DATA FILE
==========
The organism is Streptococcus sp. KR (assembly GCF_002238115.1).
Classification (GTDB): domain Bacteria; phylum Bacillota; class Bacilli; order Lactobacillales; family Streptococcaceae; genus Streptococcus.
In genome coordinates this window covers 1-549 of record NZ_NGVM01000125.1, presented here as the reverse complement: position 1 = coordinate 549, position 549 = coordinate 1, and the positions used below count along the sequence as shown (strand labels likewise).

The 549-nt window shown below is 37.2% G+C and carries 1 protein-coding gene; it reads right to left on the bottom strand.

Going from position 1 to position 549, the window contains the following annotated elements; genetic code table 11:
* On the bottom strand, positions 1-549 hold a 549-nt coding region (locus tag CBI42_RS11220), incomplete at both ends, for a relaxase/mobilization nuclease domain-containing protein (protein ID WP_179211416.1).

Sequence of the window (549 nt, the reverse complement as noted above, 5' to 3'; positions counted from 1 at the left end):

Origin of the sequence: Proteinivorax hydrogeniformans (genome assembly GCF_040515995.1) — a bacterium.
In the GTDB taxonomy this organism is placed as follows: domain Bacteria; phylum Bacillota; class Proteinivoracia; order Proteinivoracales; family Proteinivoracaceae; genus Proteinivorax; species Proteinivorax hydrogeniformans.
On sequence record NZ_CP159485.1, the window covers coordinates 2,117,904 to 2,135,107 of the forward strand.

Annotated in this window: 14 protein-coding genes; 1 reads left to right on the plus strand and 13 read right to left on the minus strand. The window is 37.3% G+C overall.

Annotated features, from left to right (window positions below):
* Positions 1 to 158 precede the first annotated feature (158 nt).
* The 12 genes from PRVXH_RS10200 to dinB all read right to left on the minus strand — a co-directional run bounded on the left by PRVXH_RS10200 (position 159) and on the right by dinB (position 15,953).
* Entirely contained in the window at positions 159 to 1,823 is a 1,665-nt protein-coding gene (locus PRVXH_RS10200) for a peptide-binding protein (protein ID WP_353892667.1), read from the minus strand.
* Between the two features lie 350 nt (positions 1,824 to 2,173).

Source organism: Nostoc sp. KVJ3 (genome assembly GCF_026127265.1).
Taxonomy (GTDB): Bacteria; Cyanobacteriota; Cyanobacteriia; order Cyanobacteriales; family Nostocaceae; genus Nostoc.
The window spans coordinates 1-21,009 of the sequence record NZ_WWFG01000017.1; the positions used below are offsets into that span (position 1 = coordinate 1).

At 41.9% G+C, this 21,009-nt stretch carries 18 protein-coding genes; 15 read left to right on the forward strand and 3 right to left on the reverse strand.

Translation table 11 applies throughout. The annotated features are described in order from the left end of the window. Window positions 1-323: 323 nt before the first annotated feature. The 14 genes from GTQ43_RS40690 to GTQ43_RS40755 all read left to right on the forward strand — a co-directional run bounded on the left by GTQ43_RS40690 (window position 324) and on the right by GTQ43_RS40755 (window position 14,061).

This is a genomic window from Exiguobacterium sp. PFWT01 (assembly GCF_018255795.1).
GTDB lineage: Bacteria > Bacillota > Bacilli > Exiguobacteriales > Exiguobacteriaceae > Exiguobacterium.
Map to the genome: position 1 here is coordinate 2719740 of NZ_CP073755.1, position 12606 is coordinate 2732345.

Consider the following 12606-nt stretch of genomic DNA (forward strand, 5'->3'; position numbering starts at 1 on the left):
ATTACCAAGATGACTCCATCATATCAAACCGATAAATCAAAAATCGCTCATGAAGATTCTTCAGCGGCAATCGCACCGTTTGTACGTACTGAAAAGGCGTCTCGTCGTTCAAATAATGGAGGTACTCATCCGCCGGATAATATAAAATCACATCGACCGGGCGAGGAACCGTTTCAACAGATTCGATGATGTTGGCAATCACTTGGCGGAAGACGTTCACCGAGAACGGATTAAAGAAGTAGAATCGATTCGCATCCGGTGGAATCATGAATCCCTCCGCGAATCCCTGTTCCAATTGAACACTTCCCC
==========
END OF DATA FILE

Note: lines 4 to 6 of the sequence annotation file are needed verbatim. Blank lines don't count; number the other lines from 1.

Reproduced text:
The 549-nt window shown below is 37.2% G+C and carries 1 protein-coding gene; it reads right to left on the bottom strand.

Going from position 1 to position 549, the window contains the following annotated elements; genetic code table 11:
* On the bottom strand, positions 1-549 hold a 549-nt coding region (locus tag CBI42_RS11220), incomplete at both ends, for a relaxase/mobilization nuclease domain-containing protein (protein ID WP_179211416.1).